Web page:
Presented by: Forbes, December 18, 2018
Author: Drew Carter, Currents Studio Director
“They don’t work as hard.”
“They lack loyalty and are job hoppers.”
“They’re overly sensitive and can’t take criticism.”
“They’re unprepared for the real workplace, yet they think they know it all.”
“They’re always on their smartphones, but don’t know how to interact properly.”
By now these sentiments should sound familiar — they’re in nearly every article written about millennials in the workplace. Yet, it seems that baby boomers and Gen Xers forgot that they, too, were on the receiving end of similar stereotypes when they entered the workforce.
In 2017, Pew Research Center estimated that 56 million millennials (those born between 1981 and 1996) were working or looking for work. This makes them the largest generation in the U.S. labor force at present time, with one in three employees being a millennial. These numbers, which surpass both Gen Xers (those born 1965-1980) and boomers (those born 1946-1964), are driving employers to learn more about this cohort and how to best manage them.
Much of the discussion surrounding millennials assumes a generational divide, focusing more on this group’s differences. This approach is flawed and undermines the objective, which is to answer a simple, yet crucial, question: “How can we work together?”
Successful communication between disparate groups begins by establishing a common understanding, not underscoring differences. When it comes to standard workforce practices, adoption of technologies and even language or cultural touchstones, the barriers between generations are much lower than they seem. In fact, the generational gap is often given too much weight when accounting for lack of team cohesion and poor company culture. To capitalize on commonalities and enhance working relationships across generations, technologies, work space design and culture should serve as anchors to uniting employees of all ages.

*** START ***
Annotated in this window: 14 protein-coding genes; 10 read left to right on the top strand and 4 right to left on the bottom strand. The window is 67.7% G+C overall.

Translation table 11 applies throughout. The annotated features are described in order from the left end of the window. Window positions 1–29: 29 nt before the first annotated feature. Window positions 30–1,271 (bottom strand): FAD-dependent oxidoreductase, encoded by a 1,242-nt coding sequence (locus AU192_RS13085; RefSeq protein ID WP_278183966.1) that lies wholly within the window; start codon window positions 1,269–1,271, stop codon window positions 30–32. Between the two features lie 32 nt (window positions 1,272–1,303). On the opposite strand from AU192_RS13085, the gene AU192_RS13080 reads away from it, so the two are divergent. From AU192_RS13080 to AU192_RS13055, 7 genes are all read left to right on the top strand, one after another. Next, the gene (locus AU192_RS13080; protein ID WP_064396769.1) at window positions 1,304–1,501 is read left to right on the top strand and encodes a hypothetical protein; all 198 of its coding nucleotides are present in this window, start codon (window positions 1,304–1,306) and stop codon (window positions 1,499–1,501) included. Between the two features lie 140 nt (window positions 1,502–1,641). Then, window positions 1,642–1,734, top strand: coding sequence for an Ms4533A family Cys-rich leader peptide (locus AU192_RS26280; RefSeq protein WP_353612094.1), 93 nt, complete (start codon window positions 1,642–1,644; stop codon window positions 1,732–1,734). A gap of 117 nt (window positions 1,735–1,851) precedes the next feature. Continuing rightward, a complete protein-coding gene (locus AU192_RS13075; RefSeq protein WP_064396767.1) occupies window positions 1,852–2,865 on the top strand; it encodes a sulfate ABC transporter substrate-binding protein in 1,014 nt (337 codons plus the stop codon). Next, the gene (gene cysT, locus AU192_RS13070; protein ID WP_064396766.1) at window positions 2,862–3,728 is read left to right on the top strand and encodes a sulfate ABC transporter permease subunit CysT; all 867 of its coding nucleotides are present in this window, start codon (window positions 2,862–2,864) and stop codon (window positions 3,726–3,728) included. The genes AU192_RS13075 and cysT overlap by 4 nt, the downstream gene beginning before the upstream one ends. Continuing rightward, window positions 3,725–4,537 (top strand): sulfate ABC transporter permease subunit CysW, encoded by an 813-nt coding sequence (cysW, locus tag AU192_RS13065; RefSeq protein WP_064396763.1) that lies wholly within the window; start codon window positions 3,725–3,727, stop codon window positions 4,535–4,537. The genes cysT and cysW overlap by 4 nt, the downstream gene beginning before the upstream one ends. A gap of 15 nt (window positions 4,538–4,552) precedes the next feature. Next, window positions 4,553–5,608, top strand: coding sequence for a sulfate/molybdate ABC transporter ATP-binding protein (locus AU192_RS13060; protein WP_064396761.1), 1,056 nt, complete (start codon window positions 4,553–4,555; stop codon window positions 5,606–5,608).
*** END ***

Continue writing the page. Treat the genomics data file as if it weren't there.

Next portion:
Technology Enables, Rather Than Divides
While millennials often are ahead of older Americans in their adoption of technology, Gen Xers and boomers also are heavy users. New consumer technologies are intended for everyone: They are constantly being designed, redesigned and refined to reach a broader consumer base.
While Gen Xers and boomers may perceive new technologies, especially smartphones, as a source of distraction, they are an incredible work tool that enables communication to be streamlined. Not only do they make the workplace increasingly mobile and connected; they also encourage employees to problem-solve in real time, thus significantly increasing efficiency. Picture this: you run into a co-worker in the copy room, and they ask you a question pertaining to a project you’re both collaborating on. Prior to the advent of mobile technologies, you likely had to go back to your work station to look up information and then provide a delayed answer. Now with smartphones, tablets and laptops, the question can be addressed on the spot, allowing for immediate feedback. With more companies adopting cloud storage, such practices will soon become the norm as employees are untethered from their desks and move freely to complete tasks.